Recipe: Chinese Lucky Noodle Stir-Fry
Noodles are often a part of Chinese Lunar New Year dinners because the long strands symbolize a long life. Now, there’s no guarantee that eating noodles will extend your life, but it’s a delicious way to round out a multi-course meal and make it a tad more special than the steamed white rice that’s usually part of a Chinese meal.
My mother’s version starts with a bed of chewy, thin egg noodles that get topped with layers of crunchy stir-fried vegetables and barbecued pork all tossed in a savory brown sauce. While the layering may look complicated, everything is just cooked in stages in the same pan and comes together in minutes. It’s the perfect way to celebrate and usher in a new year with friends and family around the dinner table.
Chinese Barbecue Pork Makes All the Difference
While most of the ingredients can be found in well-stocked grocery stores, it’s worth seeking out sweet Chinese barbecue pork if you can. Known as char siu, it’s not actually barbecued but is a Cantonese roasted meat. Made with boneless pork covered in a sticky-sweet sauce, this red-tinged meat is a Cantonese takeout favorite and is often used in fried rice, noodle bowls, or in stir-fried noodle dishes like this. But don’t fret if you can’t find Chinese barbecue pork — just substitute your favorite cooked protein like chicken or shrimp instead.
While this dish is served as a multi-course Chinese New Year dinner, it would also make a great weeknight dinner since you’ve got veggies, protein, and starch all covered in just one dish!
Time to get your noodle stir-fry on.
Chinese Lucky Noodle Stir-Fry
- 1/4 cup
- 2 tablespoons
- 1/2 teaspoon
- 6 to 7 ounces
dried thin Asian egg noodles
- 1 tablespoon
- 1 teaspoon
toasted (Asian) sesame oil
- 5 tablespoons
vegetable oil, divided
medium yellow onion, thinly sliced
medium carrot, cut into matchsticks
medium red bell pepper, thinly sliced
medium green bell pepper, thinly sliced
- 2 cups
- 2 ounces
yellow chives, cut into 2-inch strips / pieces
- 1 tablespoon
- 6 ounces
Chinese barbecue pork, cut into matchsticks
medium scallions, halved lengthwise and cut into 1-inch pieces
Cilantro leaves, for garnish (optional)
Bring a medium saucepan of water to a boil over medium-high heat. Meanwhile, place the water, oyster sauce, and cornstarch in a small bowl and stir until the cornstarch is dissolved; set aside.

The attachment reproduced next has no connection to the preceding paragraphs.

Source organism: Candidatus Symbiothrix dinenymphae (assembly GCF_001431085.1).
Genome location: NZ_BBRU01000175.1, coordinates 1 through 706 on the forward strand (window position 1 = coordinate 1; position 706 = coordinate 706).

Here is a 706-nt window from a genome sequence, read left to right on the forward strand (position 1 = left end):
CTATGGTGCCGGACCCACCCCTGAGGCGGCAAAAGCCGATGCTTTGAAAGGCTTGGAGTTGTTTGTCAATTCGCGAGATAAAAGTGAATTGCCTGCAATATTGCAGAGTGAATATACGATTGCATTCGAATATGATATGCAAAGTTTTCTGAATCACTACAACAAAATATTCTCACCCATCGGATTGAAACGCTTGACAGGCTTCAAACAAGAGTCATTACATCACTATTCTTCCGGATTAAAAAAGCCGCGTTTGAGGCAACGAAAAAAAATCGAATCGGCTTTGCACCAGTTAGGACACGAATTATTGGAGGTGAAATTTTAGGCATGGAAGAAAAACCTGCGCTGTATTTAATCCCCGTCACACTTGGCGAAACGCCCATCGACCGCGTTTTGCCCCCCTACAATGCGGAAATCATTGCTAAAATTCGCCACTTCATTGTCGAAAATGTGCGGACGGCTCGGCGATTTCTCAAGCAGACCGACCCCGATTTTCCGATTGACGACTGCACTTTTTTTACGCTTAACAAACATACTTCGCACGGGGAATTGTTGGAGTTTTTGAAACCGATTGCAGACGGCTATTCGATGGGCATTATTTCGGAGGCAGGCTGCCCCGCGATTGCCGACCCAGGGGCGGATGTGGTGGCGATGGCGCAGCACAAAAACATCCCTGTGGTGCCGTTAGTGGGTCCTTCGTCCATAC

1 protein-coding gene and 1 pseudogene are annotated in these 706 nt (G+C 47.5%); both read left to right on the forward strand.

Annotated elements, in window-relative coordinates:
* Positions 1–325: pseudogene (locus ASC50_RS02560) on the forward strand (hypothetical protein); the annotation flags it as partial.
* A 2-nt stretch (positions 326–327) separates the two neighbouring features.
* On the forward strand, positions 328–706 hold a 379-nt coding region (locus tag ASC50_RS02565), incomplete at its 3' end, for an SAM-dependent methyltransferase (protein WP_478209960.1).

When the water is boiling, add the noodles and cook until just tender, 3 to 4 minutes or according to package directions. Drain well. Transfer to a large bowl, add the soy sauce and sesame oil, and toss to combine; set aside.
Heat 2 tablespoons of the oil in a wok or large skillet over medium-high heat until shimmering. Add the noodles and stir-fry until heated through, about 1 minute. Transfer to a serving platter; set aside.
Heat 1 tablespoon of the oil in the now-empty pan until shimmering. Add the onion, carrots, and bell peppers; sprinkle with 1/4 teaspoon of the salt; and stir-fry until crisp-tender, about 2 minutes. Pour over the noodles in an even layer.
Heat 1 tablespoon of the oil in the now-empty pan until shimmering. Add the bean sprouts and yellow chives, sprinkle with the remaining 1/4 teaspoon salt, and stir-fry until crisp-tender, about 2 minutes. Pour over the onion and bell peppers in an even layer.
Heat the remaining 1 tablespoon of oil in the now-empty pan until shimmering. Add the garlic and stir-fry until fragrant, about 30 seconds. Stir the sauce again to make sure the cornstarch is dissolved, and add it and the barbecue pork to the pan. Stir and cook until the sauce is thickened, 1 to 2 minutes. Pour over the bean sprouts and chives in an even layer. Garnish with the scallions and cilantro and serve immediately.
Barbecue pork: Chinese barbecue pork, also known as char siu, can be purchased at Asian grocery stores with deli counters or at Chinese barbecue shops. Any cooked protein, such as tofu or chicken, can be used in place of the barbecue pork.
Yellow chives: Yellow chives are more tender and sweeter than regular or garlic chives and are worth seeking out in Asian grocery stores. However, if you can't locate it, use extra bean sprouts instead.
Storage: Leftovers can be stored in an airtight container in the refrigerator for up to 4 days.